The Valley’s Famous Elk Herd and its caretaker: Upper Snoqualmie Valley Elk Management Group

[Article by Melissa Grant]

I grew up in Bellevue where wildlife sightings were a pretty rare occurrence. So, when I moved to North Bend in 2006, I was thrilled to see all the critters around town and in my back yard. However, the sighting that have always impressed me the most are the elk herd.

I’ll never get tired to seeing them all around town. I had heard about the Upper Snoqualmie Valley Elk Management Group over the years, but never really knew what their purpose is in the Valley. Recently many commented on social media that the group’s only purpose is hunt elk, but was that true?

I took a look at the their webpage and found this as their stated purpose:

“The goal of the Elk Research and Management Committee is to conduct and facilitate basic research on the Snoqualmie Valley elk herd. The scientific data is then shared with state and local agencies to help them develop and maintain a sustainable and adaptable long-term elk management plan. This management plan may include things like habitat development, harvest quotas, and damage hunts that help minimize property damage and safety concerns with local residents.”

Still how do they accomplish those goals and what do they do for the Elk in the area? I decided to ask the President of the group, Scott Phelps, to talk to me about the group. He was eager to chat and explain what the group does.

First, a little history on our elk population. Elk that were indigenous to the area were Roosevelt elk. They were hunted to extinction by our early settlers by the early 1900’s. Now they occur in the Coast Range, the Olympic Range and other areas west of Interstate 5, with the largest population being in Olympic National Park and numbering around 5,000.

In 1913 the Seattle Elk Club paid for and engineered the introduction of Rocky Mountain elk from Yellowstone Park in Montana. They exploded in population, but hit hard times after World War II – leaving the Valley without elk. (Read the whole story here.) Fortunately, a few animals survived and by the early 1990’s the Snoqualmie Valley was again seeing elk.

By 2008 our elk population had exploded and was becoming a local nuisance. The Department of Fish and Wildlife was getting many calls about property damage. So in cooperation with Valley hunting and timber interests, the Elk Management Group was formed.

So what exactly has the group done to help the elk population? Lots it turns out – and almost none of it has to do with the group hunting elk. In fact, volunteers who help track the elk must sign waivers not hunt in the area for two years after finishing their work with the group.

There are an estimated 420 to 450 elk at any given time in the Upper Snoqualmie Valley. The management group takes a census each year between March and April to confirm those numbers. Volunteers go out once a day, usually in the mornings, to count elk. They work with a wildlife biologist to collar elk during this time to help track their movement and report their findings to the divisional wildlife department. These numbers help fish and wildlife decide the number of tags issued during hunting season, as well as help with research and education. The census and collaring must be done by early spring to avoid stressing pregnant cows soon before they are due to give birth.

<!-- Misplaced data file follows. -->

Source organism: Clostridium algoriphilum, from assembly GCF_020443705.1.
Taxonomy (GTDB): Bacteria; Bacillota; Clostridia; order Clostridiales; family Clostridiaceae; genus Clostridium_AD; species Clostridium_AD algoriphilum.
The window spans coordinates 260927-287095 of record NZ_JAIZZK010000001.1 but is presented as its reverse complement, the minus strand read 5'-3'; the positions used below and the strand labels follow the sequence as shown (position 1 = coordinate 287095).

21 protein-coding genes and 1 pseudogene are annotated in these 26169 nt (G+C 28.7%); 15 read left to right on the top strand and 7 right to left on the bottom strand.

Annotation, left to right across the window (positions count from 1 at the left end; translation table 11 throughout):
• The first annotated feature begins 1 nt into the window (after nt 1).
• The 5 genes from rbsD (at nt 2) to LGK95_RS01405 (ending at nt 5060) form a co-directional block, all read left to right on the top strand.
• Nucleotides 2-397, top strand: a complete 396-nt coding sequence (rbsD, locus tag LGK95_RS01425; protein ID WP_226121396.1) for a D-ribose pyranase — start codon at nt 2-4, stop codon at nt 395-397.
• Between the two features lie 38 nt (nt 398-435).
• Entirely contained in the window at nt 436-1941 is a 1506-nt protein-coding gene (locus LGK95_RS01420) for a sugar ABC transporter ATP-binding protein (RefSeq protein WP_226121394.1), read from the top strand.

In addition to the elk census, the group has put in approximately 1,000 volunteer hour to repair an elk fence that runs from exit 27 to exit 31 along I-90. The fence was installed in the 1970’s, but fell into disrepair. According to Elk Management Research Committee Chair Harold Erland, in 2009 39 elk were killed on the highways of the Snoqualmie Valley, most of those between the two exits. In 2011 the elk management group started work on the fencing and by 2012 the fatality number dropped to virtually zero – although elk do still get hit in other areas.

Harold added, “The DOT is working on a project that would get fences all the way to exit 38 and when that happens, the freeways will be much safer.” If an animal does get hit in the area, the teeth of collared animals are sometimes collected, adding to research and tracking information given to divisional wildlife.

The elk management group also created a habitat of 70 plus acres of early seral stage habitat in the Middle Fork drainage called the CCC Flats Passive Elk Habitat Enhancement Area. It was created because these outskirt areas had a poorer habitat than areas within the Valley – and for economic and safety reasons, it is better for the elk to stay away from populated areas. The Enhancement Area was seeded and cleared to make it a place that elk would want to go to and stay – and keep them away from areas where they could do damage or be damaged themselves.

If you do have elk related damage please call or email the Department of Fish and Wildlife district office in Mill Creek by phone at 425-775-1311 or by email at

If you would like to support the Elk Management group or hear more about what they do, consider going to their fundraiser BBQ on April 29th. There will be live music, BBQ Elk burgers and beer & wine. You can register HERE for tickets.

I’ve got mine so I’ll see you there!

Snoqualmie Valley Elk herd. Photo: Don Detrick


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